Plagiarism is a broad term for presenting other people’s work as your own, without crediting them. There are many different types of plagiarism, which can be seen in detail in the drop-down menu below. Plagiarism is not limited to written text – plagiarism also includes copying other forms of media such as video, audio, pictures, diagrams, statistics, or computer programs and codes without correctly referencing to acknowledge this contribution. Some examples of plagiarism include:

  • paraphrasing someone else’s work without referencing the source.
  • directly copying someone else’s work without referencing and including quotation marks.
  • referencing an unrelated piece of work in your assessment to justify a point.
  • incorrect or inaccurate referencing.
  • having someone else write your assignment for you and claiming it as your own work.
  • using artificial intelligence to write your assessment.

Anytime you are using someone else’s work or ideas, you must credit their work by referencing. You can directly quote work or paraphrase – both forms require referencing. Referencing styles vary depending on courses and programs. The correct referencing system for your course can be found on your StudyDesk course page, or by asking your Course Examiner. Use the UniSQ referencing guides to ensure avoid academic misconduct by referencing correctly.

Plagiarism is not always committed deliberately, but academic misconduct penalties apply, regardless of intention. To avoid unintentional plagiarism when completing work, it is best to plan your assignment prior to writing. This includes:

  • Gathering a wide range of sources to draw from.
  • Writing a clear thesis statement.
  • Developing paragraph structure.
  • Keeping drafts.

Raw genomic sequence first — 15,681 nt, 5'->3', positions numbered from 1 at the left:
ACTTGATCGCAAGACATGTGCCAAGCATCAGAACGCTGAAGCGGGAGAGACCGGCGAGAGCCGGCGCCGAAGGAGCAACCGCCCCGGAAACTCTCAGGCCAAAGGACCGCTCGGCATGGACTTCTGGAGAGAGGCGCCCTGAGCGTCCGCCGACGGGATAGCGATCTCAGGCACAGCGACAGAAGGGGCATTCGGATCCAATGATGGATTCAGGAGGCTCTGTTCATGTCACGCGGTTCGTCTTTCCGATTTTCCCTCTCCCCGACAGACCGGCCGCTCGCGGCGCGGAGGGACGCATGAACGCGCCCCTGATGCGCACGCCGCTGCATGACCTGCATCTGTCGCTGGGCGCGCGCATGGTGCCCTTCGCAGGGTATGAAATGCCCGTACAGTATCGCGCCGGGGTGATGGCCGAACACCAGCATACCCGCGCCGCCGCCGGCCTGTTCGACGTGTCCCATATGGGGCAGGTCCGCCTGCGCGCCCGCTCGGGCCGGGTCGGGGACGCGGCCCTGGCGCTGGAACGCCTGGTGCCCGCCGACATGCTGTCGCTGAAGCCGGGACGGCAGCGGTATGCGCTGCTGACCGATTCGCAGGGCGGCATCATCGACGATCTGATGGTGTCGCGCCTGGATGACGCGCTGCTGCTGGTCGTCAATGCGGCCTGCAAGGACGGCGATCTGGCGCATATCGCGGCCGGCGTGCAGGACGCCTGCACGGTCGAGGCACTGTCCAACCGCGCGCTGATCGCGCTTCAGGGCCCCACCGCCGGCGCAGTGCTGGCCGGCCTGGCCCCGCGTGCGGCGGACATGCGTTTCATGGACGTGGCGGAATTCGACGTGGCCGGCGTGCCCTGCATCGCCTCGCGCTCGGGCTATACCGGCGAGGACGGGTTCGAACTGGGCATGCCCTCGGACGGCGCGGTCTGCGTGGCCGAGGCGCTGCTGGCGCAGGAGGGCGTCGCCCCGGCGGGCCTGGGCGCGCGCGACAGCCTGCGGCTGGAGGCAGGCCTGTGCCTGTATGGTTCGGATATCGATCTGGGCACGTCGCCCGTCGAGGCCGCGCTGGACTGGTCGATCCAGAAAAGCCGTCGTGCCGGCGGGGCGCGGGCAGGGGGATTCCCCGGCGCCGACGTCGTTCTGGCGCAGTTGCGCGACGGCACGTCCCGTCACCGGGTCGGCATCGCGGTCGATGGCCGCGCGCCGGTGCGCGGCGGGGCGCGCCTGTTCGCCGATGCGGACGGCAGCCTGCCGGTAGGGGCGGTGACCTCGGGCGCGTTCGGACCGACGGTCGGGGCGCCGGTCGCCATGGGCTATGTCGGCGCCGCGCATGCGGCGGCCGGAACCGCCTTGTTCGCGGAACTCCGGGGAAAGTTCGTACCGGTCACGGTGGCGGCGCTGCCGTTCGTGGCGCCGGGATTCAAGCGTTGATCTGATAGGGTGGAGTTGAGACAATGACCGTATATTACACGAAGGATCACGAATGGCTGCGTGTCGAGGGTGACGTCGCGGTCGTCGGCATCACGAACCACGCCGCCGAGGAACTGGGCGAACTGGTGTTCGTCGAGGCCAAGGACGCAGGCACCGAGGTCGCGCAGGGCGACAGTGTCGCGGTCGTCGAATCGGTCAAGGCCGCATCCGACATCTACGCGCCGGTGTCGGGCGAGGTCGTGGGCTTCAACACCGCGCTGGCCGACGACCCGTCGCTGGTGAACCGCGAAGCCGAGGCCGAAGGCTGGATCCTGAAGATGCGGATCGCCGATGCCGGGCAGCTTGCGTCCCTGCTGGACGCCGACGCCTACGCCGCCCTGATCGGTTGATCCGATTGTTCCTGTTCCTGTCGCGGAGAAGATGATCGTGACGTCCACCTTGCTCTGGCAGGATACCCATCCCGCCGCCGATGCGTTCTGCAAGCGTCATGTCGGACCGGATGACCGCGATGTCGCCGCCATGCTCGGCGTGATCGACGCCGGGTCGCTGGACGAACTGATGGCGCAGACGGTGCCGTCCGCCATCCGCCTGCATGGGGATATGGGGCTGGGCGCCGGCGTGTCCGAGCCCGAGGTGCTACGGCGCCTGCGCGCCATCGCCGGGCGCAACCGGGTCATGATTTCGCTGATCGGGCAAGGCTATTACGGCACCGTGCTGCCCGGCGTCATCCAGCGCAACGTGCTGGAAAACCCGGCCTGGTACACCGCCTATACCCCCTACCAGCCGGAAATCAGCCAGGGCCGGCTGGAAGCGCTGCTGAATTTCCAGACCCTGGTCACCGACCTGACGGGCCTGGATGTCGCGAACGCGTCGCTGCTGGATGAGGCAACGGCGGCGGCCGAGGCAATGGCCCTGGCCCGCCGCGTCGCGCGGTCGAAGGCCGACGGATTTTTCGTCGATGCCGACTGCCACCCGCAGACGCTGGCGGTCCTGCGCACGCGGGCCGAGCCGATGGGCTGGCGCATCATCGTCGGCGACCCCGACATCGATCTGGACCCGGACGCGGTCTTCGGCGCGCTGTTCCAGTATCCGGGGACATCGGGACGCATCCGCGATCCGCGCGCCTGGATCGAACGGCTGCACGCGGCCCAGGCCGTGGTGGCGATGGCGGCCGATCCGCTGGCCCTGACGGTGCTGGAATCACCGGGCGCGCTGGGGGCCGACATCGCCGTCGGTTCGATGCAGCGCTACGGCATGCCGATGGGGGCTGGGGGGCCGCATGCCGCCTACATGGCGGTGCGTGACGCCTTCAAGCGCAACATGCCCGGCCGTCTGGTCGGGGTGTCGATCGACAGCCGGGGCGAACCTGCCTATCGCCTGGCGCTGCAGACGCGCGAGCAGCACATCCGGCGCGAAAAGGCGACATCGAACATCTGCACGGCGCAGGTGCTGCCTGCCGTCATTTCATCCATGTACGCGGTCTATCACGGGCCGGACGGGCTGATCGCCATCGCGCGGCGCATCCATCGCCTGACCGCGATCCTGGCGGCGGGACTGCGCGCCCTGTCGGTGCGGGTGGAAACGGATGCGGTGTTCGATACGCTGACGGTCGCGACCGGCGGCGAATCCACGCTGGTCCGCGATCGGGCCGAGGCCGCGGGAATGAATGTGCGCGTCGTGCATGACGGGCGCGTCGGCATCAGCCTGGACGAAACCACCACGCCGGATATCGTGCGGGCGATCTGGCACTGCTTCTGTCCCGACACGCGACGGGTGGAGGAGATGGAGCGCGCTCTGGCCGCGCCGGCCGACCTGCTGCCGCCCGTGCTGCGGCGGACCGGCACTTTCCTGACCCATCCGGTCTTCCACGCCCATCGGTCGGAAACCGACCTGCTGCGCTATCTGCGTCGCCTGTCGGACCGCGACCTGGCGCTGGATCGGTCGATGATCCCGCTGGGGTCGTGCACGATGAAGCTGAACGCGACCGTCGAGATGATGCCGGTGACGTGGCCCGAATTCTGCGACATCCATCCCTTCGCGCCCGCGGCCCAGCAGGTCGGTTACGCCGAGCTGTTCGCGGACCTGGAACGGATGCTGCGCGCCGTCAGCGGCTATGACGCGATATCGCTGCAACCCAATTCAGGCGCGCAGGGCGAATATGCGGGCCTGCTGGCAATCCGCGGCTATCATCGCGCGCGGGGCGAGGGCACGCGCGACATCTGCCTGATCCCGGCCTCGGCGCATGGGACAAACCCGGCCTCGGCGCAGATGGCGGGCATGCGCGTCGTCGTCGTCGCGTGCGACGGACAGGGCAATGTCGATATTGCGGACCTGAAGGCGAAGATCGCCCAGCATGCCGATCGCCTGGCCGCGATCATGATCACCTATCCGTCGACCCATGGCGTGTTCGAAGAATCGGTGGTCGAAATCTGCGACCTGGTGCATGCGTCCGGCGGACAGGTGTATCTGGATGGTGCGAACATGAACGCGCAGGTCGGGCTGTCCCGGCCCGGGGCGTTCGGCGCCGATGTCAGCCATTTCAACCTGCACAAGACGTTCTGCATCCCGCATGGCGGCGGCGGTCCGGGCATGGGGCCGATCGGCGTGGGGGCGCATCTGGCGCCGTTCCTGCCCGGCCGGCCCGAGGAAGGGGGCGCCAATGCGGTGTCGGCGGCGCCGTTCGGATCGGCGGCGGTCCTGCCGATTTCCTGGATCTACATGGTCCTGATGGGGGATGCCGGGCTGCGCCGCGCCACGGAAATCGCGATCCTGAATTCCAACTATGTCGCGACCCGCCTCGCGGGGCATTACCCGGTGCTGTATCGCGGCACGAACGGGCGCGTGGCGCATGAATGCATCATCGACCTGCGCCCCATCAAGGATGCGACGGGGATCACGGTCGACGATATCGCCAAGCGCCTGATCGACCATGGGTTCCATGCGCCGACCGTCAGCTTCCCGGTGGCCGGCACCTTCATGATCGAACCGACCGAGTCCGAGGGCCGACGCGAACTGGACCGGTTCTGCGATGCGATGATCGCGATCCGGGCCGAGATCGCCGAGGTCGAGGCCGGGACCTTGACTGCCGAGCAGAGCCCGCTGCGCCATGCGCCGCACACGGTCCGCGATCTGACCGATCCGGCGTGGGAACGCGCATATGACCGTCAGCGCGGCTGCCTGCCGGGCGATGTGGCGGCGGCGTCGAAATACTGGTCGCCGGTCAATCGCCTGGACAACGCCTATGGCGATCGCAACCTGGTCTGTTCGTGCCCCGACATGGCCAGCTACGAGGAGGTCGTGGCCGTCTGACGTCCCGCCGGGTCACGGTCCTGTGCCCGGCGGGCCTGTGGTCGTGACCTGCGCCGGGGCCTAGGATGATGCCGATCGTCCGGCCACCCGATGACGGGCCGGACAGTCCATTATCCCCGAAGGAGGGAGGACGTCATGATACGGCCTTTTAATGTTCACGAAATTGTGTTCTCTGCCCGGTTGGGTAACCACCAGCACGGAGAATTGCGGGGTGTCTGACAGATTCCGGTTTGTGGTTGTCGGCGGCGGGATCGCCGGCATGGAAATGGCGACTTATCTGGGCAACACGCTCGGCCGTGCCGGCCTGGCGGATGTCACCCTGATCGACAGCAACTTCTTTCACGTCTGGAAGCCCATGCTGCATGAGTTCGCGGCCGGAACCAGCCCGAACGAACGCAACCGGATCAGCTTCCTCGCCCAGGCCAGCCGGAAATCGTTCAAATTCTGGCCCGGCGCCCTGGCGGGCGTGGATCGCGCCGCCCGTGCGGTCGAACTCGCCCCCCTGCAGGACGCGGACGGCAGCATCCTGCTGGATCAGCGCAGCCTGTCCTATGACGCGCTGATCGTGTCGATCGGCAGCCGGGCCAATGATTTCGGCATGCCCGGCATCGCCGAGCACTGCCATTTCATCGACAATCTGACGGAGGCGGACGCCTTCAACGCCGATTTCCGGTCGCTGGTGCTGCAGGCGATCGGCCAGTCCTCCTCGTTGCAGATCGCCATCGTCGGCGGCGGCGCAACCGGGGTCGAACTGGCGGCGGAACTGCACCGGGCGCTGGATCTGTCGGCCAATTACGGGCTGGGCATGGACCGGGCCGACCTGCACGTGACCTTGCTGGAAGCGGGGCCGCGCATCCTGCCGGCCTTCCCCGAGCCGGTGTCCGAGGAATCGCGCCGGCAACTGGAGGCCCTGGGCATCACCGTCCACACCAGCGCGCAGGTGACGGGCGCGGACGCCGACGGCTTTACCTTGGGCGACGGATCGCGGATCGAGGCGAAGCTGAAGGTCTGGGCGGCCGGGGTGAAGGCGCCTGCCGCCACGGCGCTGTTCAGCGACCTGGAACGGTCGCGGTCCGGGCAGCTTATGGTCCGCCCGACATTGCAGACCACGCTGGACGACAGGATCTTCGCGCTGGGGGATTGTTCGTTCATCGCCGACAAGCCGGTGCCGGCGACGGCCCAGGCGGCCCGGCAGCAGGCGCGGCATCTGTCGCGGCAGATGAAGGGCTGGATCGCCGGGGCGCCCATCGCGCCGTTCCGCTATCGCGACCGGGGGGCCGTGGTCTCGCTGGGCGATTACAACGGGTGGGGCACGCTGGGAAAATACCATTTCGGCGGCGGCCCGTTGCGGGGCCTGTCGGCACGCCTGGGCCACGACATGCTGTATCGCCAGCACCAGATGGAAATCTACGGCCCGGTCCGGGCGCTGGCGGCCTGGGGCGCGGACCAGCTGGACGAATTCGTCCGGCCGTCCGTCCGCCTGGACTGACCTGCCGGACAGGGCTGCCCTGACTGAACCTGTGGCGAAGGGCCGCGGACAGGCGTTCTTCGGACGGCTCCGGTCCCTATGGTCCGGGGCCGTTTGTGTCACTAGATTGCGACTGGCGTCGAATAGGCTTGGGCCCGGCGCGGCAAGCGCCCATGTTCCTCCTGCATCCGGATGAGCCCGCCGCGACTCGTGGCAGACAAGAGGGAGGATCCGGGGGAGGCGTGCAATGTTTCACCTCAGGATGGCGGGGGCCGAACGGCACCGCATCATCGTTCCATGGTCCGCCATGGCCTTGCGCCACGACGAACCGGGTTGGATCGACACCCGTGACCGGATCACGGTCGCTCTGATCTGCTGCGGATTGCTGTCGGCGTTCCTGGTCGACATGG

For help with assessment writing and avoiding plagiarism, please contact the UniSQ Library for support.

Self-plagiarism is the unauthorised use of one's own work, in part or in full, for multiple submissions. Self-plagiarism includes:

  • presenting your own previously submitted assignment, or a portion of it, from the same course which you were previously enrolled, without express permission from the Course Examiner.
  • presenting your own previously submitted work, or a portion of it, in another course or assessment item without citation or referencing.

It can be tricky to understand why self-plagiarism is considered academic misconduct, after all, it’s only your own work right? But it’s not that simple.

Self-plagiarism hinders your engagement and learning process. Reusing assessment items demonstrates a lack of effort and engagement in your course and your area of study. It also shows that you have not taken on any feedback from previous assessment and limits your potential for improvement. Self-plagiarism within assessment items indicates that you do not fully understand the importance of academic integrity and referencing.

To avoid self-plagiarism when retaking a course, you should:

  • select a different topic to write about for your assessment piece (if acceptable); or
  • re-write the assignment to include new and original work; or
  • gain express permission from your Course Coordinator to reuse portions of your previously submitted assessment item and acknowledge this contribution through correct referencing.